When I got my old shoes sometime in April, I had the feeling that it would help me run better from the old Nike's that just disintegrated one day maybe due to the constant pounding. The shoes were good, great cushioning, light weight, just the type that I wanted. So I bought the shoes with size 7 1/2 that I am use to. Big mistake. As soon as I hit the roads the following day, it left me with a foot tendinitis. It should have been a sign that the shoes were too tight for them. I let it heal itself. I ran and ran, 300 kilometers of pavement after that with no problems after that until the Milo Marathon.



To cut the story short, the tendinitis came back. I was literally on one foot for days. A visit to the good doctor Tony San Juan revealed it all. I was running with the wrong size. To cut the chase, I needed a new shoe. I have another one a Mizuno which is half an inch longer than my usual size but I feel its still too tight. Not that I could run on it but the lingering thoughts on getting the pain back keeps me from really pushing it for longer runs. So here I am at the crossroads of a barefoot man looking for his new shoes. There are several brands. A nike vomero 4, perhaps an Addidas, another Mizuno or a New Balance.

The New Balance with its good reviews won me over. Its rather expensive but lucky me its on sale 30% off. This sport is getting to be expensive, you ask my wife. Would it finally solve my running injuries? Would it make the rehab doctor look like an idiot for offering me a laser treatment so that he could just ripped me off? Or would it be another tragedy? I would soon find out. Wish me luck:)

Wednesday, July 15, 2009

20/60 Globe trotting on a pair of runnng shoes.




I've just told my ever supportive wife that I plan to run 20 marathons before I reach the age of 60. Directly asking me where I would get those numbers, (the first part, "believing in me" she already know) I muttered that 90% of it are international races, meaning traveling outside the country, she smile as if telling me that it a good idea. Traveling always is. at least for us. and here's the hard part. With my age I would be running a marathon almost every year.

So lights and curtains out, here it is in no particular order:

1. Cebu Marathon Cebu, Philippines
2. Singapore Marathon Singapore, Singapore
3. Manila Marathon Manila, Philippines
4. Hong Kong Marathon Hong Kong, China
5. Macau Marathon Macau, China
6. Sydney Marathon Sydney, Australia
7. Taroko Marathon, Taiwan Taroko National Park, Taiwan
8. New York Marathon New York, USA
9. Auckland Marathon Auckland, New Zealand
10. Chicago Marathon Chicago, USA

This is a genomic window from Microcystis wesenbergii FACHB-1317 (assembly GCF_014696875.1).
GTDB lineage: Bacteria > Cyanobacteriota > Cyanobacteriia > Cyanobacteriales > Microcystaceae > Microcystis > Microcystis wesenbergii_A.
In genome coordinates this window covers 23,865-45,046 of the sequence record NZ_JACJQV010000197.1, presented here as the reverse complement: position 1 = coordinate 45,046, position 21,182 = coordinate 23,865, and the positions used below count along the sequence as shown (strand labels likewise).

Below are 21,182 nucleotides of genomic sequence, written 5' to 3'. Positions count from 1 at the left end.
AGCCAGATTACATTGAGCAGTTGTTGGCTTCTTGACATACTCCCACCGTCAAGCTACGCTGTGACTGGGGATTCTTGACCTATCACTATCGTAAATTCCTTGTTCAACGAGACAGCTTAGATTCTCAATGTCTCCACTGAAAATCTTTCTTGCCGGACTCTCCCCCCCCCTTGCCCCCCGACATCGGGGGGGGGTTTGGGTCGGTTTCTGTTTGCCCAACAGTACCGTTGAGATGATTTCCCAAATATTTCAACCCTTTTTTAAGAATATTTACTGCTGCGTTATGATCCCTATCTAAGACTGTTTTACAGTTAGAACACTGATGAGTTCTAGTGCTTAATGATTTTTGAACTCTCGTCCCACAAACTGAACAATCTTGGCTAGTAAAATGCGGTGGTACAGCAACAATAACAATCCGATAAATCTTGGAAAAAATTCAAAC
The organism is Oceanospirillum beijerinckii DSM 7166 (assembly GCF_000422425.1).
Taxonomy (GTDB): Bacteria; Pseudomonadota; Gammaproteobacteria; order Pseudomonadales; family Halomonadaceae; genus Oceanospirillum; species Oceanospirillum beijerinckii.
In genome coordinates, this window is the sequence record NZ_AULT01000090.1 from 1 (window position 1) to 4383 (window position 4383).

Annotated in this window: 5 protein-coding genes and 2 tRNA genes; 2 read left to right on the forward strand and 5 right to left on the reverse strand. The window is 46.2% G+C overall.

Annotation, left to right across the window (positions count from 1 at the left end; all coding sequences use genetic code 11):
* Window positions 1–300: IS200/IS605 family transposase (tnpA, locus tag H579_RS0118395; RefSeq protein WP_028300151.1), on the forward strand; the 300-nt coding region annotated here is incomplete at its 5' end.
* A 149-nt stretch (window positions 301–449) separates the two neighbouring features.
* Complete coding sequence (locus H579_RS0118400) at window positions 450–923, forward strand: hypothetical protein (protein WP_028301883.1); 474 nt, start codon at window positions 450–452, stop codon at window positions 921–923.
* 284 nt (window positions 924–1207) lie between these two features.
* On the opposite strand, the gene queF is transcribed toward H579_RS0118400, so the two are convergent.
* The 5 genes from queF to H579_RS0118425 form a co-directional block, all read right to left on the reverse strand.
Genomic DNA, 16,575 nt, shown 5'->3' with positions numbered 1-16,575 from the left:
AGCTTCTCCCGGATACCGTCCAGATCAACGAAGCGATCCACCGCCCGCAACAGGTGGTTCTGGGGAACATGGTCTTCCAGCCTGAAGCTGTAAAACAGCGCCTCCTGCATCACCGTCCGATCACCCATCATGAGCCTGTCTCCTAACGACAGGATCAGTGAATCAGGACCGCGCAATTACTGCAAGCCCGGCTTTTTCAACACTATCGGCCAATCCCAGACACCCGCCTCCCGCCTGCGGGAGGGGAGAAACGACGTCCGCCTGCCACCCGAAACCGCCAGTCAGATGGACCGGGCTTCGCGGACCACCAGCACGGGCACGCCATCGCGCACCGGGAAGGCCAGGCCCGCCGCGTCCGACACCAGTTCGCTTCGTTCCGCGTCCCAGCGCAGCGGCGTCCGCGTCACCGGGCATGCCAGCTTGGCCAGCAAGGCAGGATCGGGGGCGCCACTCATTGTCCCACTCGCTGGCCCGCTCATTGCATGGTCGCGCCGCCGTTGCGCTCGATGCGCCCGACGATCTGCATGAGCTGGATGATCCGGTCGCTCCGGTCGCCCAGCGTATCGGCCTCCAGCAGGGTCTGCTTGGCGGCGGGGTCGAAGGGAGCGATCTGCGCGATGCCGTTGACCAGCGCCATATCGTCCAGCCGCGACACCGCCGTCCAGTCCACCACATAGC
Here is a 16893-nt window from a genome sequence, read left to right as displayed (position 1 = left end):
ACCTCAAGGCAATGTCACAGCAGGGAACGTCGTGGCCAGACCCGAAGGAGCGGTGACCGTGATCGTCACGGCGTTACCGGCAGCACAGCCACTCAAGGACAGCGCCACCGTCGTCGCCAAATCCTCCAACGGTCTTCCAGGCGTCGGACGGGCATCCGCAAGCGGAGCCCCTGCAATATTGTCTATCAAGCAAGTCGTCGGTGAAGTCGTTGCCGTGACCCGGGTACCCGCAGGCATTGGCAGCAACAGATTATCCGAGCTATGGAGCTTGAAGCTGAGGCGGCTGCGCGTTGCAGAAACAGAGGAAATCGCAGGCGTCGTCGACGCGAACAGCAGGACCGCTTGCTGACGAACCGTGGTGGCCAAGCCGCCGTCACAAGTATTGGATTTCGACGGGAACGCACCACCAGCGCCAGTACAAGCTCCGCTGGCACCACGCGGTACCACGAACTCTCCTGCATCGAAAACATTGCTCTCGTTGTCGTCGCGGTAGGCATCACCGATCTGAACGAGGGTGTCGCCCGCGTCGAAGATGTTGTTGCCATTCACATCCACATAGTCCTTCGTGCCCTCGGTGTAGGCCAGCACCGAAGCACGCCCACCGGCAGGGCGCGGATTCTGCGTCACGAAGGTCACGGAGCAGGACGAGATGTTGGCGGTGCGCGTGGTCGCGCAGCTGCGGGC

11. Lake Kawaguchi Marathon, Japan, Lake Kawaguchi, Japan
12. Athens Marathon Marathon, Greece
13. Honolulu Marathon (Hawaii) Honolulu, USA
14. Big Sur Marathon California California, USA
15. Venice Marathon, Italy Venice, Italy
16. London Marathon London, Great Britain
17. Amsterdam Marathon Amsterdam, Netherlands
18. Paris Marathon Paris, France
19. Stockholm Marathon Stockholm, Sweden
20. Old Mutual Two Ocean Ultra Marathon Cape Town, South Africa

Its OK, Will just have to cut it over here!


Like a scene in one of the flicks we've seen when the doctor says something to a terribly stricken patient over his badly injured leg, I managed to composed myself to hear the gentle sounds from Doc Tony San Juan's lips, after poking and checking my right foot, he said that its perfectly alright to run again after 3-4 days of pain free foot.

Not that I'm in a hurry to run again. I just dread being sidelined for weeks or months. That would be a big blow to my training. I did get what the good doctor said a runners usual injury, the anterior tibial tendinitis. Its rather painful experience but nah its nothing more than a sign than your still alive!

With some anti-inflammatory medications, everything should be well again. The bad news though is that I have to dump my 3 month old Mizuno shoes because I bought the wrong size for running! Darn me! I should have researched in advance that when you buy a running shoe it must be an inch longer than your feet size. Lesson learned.

I'll be running again this weekend trying to condition my body and get back into a groove in time for next week race in Lapu-Lapu city, a 20K. July 26. I'm not planning to do marathon pace this time more like doing the usual slow Sunday long run. I'm just going to cherish the collective experience and enjoy it.

Sunday, July 5, 2009

21K gold rush



I didn't walk. At least for that reason I'm happy with the outcome. Ive run 21,000 meters or 21 kilometers of hard asphalt pavement this morning for the 33rd Milo Marathon. The weather was perfect. You call any runner whats the perfect weather? the answer would be cloudy days with moderate wind. Yes that was what greeted us when the gun burst at 5:30am. Three hundred of us ran the longest of them all among the thousands that ran the lesser but nevertheless grueling depending who you ask.



After months of preparation I said to myself this is it.My goal for the race was to finish the race within the cut off period of 2.5 hours, not walk and enjoy the collective experience of the event. I ended up getting better. blame it on the weather. I ran a decent 2:12, never walk the entire race and enjoyed every minute of it. I knew I could not outrun my brother who put on the gas for a fast 2:02. Fast I said because we were just running since March.



Along the way when all those pain keeps cropping up like old nuts from my body getting loosed, I've kept saying the mantra, "pain is inevitable, suffering is an option". It kept me through the race. Next stop? The Cebu Marathon 2010 on January 10. Hoping it pushes through. I'll be training hard for this.



The pain still lingers even after a massage which seems to just increase the torture my body has been subjected to, but the memories of running my first competitive 21K race lingers..I trudge on.

Shoot and Run


Rumblings of a Cebuano on a pair of running shoes and a Nikon on one hand.

About Me

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Photography is my hobby, a long distance runner and an avid blogger, I consider traveling a dream and my family as my number one inspiration.